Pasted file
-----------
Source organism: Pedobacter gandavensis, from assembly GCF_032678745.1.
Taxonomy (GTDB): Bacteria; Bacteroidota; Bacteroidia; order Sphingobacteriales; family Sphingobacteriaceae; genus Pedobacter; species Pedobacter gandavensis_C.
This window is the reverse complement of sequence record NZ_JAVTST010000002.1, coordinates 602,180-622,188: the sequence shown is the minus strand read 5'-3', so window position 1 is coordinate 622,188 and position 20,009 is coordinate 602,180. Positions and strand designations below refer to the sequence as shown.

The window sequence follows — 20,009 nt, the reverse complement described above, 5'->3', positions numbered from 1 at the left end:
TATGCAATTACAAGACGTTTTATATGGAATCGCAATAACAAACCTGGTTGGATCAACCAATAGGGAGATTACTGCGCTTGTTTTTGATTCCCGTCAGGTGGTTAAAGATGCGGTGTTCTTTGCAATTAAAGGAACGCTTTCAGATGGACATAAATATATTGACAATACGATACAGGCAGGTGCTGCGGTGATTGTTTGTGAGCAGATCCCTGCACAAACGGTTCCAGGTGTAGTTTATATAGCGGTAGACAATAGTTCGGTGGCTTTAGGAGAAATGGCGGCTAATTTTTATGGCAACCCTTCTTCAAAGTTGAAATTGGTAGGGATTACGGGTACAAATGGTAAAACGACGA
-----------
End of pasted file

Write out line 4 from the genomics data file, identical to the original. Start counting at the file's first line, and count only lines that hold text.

The window sequence follows — 20,009 nt, the reverse complement described above, 5'->3', positions numbered from 1 at the left end: